Prison population: social care needs
Research into the social and personal care needs of people in prison. One of four studies on the health needs of Scotland's prison population.
The central, and preferred, estimate produced by this study is for 7-10% of the prison population in Scotland to have social care needs. This is based on extrapolating from the non-prison population based on characteristics including age, deprivation levels, gender and the premature ageing of the prison population.
A wide range of estimates are available outside of the central estimate. Extrapolating from the non-prison population receiving care produces an estimate that around 3% of the Scottish prison population would have met eligibility criteria thresholds for support outside of prison. Instead, focusing on social care data in the SPS PR2 extract provides the highest estimate in the range, with a result of 13%.
On average, people with longer sentences have a higher probability of having social care needs. Additionally, the probability of having social care needs is higher in older age groups. Women seem to have a slightly higher probability of having social care needs than men.
Sensitivity analysis shows that the percentage variability of estimates of social care need is greater for any given individual prison compared to variability in the overall prison population, i.e. total social care needs across all prisons are likely to fluctuate less than the needs of each individual prison. At any given time, some prisons will experience higher-than-expected levels of need (given the characteristics of their prison population), and others will experience belowaverage levels.
This chapter brings together the results from the statistical modelling explained in Chapter 4. It further includes the results from the Monte Carlo analysis for the first 2 methodologies, as well as the caveats and limitations for using the statistical modelling to estimate the social care support needs of the prison population in Scotland.
Estimates of social care support needs
The results from the methodologies we developed in the previous section are summarised in the table below. In this table, we also include the SPS estimate referenced in the Dundee Report (Levy et al., 2018).
|Methodologies / Data Points||Central estimate for the percentage of prison population with social care needs|
|1||Methodology 1 – Applying support levels of the general population||2.7%|
|2a||Methodology 2a – Self-reporting social care support needs (model A)||10.1%|
|2b||Methodology 2b – Self-reporting social care support needs (model B)||7.1%|
|2c||Methodology 2c – Self-reporting social care support needs (model C)||10.2%|
|3||Data Point 1 – Using the SPS survey||8.3%|
|4||Data Point 2 – Using the PR2 data extract||13.0%|
|5||Data Point 3 – Using preliminary Test of Change screening results (for one prison only)||12.2%|
|6||Memorandum item: SPS (2018)||1.9%|
Methodology 1 provides an estimate of 2.7% of people in Scottish prisons having social care support needs and where, outside of prison, they would be likely to meet eligibility criteria thresholds. This methodology is based on extrapolating from the number of individuals in the wider population who have been assessed and receive social care support from the Local Authorities to cover their social care support needs. This will therefore exclude cases where individuals receive social care support from family members, which will not be possible for members of the prison population, or people who have social care needs but are not eligible for receiving social care support in the community. Consequently, this methodology may result in an under-estimation of social care support needs in prisons.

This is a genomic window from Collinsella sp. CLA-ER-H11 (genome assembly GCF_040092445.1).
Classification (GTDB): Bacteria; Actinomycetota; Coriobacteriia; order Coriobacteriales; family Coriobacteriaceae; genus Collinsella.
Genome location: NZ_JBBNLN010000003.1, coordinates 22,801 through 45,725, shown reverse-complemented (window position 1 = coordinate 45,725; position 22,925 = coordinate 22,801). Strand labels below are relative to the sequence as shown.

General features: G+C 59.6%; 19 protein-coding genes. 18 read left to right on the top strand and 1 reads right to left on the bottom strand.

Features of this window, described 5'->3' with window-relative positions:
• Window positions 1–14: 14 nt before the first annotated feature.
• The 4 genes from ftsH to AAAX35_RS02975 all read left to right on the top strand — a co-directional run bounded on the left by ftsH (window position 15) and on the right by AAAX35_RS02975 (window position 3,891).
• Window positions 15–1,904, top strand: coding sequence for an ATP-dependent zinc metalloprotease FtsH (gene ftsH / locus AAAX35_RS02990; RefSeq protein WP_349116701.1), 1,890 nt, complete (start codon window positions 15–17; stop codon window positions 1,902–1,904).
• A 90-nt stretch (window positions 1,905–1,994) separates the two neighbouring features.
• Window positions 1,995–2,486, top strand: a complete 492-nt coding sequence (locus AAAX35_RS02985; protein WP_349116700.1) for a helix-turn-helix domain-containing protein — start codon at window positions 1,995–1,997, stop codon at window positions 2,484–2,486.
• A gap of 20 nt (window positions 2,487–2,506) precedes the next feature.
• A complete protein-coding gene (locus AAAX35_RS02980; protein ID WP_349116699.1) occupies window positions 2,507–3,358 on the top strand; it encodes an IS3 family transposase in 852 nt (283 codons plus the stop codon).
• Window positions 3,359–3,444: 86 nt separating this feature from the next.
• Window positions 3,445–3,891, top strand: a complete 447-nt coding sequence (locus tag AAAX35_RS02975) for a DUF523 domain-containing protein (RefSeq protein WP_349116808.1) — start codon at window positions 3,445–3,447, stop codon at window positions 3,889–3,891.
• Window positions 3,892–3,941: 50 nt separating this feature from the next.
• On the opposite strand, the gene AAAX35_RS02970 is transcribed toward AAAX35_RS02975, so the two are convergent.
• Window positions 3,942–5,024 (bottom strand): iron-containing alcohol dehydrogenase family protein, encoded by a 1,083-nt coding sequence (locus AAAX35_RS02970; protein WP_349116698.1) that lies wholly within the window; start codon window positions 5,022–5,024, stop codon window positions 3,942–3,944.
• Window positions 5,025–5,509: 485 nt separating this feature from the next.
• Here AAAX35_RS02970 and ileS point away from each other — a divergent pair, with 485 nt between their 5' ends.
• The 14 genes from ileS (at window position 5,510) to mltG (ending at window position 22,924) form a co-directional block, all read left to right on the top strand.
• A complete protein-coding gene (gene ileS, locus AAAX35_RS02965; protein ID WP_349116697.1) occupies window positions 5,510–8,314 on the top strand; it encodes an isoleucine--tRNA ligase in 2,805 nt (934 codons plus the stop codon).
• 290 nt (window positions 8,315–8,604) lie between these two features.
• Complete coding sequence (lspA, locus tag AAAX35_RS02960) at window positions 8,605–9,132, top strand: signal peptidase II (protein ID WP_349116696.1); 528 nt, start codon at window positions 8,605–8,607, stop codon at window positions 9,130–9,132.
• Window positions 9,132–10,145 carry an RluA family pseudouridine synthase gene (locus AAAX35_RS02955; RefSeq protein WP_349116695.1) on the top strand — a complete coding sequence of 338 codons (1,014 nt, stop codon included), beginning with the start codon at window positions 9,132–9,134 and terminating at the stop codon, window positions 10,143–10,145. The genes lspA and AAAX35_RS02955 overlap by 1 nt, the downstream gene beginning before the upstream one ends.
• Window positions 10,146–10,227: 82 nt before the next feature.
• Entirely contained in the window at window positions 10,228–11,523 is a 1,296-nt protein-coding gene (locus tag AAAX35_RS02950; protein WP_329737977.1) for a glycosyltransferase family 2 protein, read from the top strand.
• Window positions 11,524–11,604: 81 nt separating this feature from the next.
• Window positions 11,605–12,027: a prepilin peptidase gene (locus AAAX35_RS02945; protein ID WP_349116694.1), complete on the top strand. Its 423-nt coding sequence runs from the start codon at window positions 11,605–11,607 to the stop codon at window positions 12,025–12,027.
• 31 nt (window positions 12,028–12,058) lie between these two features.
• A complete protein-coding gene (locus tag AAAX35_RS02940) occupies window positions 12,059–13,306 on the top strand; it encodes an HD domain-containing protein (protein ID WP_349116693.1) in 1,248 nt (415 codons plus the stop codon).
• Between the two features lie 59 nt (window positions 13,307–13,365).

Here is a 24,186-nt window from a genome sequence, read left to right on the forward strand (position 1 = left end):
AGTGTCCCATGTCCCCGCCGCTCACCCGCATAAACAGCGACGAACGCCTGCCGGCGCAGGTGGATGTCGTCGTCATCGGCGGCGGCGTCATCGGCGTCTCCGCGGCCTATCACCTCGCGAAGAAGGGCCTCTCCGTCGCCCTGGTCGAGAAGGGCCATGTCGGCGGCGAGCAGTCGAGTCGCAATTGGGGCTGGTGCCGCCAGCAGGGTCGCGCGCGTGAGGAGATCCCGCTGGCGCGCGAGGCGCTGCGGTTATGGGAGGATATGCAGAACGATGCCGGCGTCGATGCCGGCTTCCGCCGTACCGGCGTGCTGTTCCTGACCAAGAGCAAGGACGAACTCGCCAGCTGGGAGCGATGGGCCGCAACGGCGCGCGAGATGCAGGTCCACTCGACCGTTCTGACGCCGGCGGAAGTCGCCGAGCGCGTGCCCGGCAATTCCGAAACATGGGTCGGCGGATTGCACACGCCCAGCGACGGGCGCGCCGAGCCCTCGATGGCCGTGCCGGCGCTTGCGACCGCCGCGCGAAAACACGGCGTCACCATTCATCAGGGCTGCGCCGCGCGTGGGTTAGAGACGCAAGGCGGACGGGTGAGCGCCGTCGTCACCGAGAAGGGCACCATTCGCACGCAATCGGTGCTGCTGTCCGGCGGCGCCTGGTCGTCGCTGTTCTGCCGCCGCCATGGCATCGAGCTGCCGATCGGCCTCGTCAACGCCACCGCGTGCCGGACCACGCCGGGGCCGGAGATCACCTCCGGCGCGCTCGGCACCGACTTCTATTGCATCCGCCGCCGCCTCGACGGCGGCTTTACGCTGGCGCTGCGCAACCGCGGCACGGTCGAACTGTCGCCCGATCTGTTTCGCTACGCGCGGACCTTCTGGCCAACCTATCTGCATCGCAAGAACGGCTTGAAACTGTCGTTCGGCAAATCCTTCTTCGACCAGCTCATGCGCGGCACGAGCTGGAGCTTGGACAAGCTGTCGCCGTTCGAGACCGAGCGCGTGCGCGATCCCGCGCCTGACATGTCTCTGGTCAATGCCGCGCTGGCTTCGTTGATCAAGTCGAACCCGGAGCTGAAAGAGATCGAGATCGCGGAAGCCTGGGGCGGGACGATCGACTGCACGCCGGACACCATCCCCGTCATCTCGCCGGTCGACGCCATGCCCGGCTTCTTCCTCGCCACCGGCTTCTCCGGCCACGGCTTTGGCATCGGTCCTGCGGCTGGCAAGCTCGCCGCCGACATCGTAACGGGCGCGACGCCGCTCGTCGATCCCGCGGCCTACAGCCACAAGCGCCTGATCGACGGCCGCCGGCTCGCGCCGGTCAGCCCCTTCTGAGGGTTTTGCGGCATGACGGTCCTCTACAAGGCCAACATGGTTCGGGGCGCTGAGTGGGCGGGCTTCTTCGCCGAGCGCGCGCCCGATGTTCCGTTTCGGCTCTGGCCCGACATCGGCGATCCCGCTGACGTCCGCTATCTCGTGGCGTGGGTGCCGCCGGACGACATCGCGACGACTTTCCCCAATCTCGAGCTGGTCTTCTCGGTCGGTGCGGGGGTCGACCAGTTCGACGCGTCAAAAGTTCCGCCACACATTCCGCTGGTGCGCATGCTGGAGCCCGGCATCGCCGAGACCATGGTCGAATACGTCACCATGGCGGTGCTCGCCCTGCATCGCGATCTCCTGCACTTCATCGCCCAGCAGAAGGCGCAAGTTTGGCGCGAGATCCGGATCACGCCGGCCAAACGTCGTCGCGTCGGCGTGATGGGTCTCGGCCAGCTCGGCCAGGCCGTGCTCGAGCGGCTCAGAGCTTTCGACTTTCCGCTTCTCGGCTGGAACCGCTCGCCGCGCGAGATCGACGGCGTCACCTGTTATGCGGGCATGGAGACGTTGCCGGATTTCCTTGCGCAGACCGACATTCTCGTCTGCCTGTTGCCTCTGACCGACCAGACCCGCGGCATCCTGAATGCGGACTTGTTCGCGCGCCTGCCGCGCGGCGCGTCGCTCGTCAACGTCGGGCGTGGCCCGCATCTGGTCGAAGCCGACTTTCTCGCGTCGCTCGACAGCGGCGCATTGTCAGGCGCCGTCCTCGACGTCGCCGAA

Methodologies 2a, 2b and 2c provide estimates of 10.1%, 7.1% and 10.2% respectively, and they are based on extrapolating from the number of individuals in the wider population who self-report having social care support needs. Methodologies 2a and 2c control for premature ageing of the prison population by controlling either for deprivation or the different effective ageing rates between the prison and non-prison population. These methodologies include people who have social care support needs, irrespective of the kind of social care support they need and who will provide it. These results should be viewed as the central estimates of this study, giving a preferred range of 7-10%, albeit with indications from other data (discussed below) that a higher proportion of the prison population in Scotland may have support needs.
Data Point 1 relies on people in custody self-reporting their personal care needs. This methodology shows that 8.3% of people in Scottish prison settings have personal care needs. As explained in Chapter 4, this methodology calculates the percentage of survey respondents who required assistance in managing i) transferring/moving around the prison, (ii) washing/personal care, (iii) toilet use, (iv) dressing, (v) collecting meals, and/or (vi) eating meals. The group of people that need assistance with at least one of these daily activities also includes people with physical and/or mental health conditions, hidden disabilities, as well as people with drug or alcohol problems. People who have these kinds of conditions but who have reported that they can deal with everyday activities are not considered as having personal care needs.